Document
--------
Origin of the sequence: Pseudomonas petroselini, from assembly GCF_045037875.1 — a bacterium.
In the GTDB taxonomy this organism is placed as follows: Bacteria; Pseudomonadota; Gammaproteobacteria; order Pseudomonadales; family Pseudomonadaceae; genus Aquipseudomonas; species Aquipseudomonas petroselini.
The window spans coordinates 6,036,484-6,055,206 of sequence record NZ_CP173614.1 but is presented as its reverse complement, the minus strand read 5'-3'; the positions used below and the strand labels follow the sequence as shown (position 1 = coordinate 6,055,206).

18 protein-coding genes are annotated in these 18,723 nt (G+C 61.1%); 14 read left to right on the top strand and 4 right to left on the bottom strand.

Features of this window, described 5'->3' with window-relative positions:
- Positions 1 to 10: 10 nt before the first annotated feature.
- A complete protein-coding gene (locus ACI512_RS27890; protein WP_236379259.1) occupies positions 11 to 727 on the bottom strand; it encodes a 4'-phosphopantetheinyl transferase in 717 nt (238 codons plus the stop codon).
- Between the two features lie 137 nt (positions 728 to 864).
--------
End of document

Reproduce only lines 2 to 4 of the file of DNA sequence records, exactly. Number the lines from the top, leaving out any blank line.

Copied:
In the GTDB taxonomy this organism is placed as follows: Bacteria; Pseudomonadota; Gammaproteobacteria; order Pseudomonadales; family Pseudomonadaceae; genus Aquipseudomonas; species Aquipseudomonas petroselini.
The window spans coordinates 6,036,484-6,055,206 of sequence record NZ_CP173614.1 but is presented as its reverse complement, the minus strand read 5'-3'; the positions used below and the strand labels follow the sequence as shown (position 1 = coordinate 6,055,206).

18 protein-coding genes are annotated in these 18,723 nt (G+C 61.1%); 14 read left to right on the top strand and 4 right to left on the bottom strand.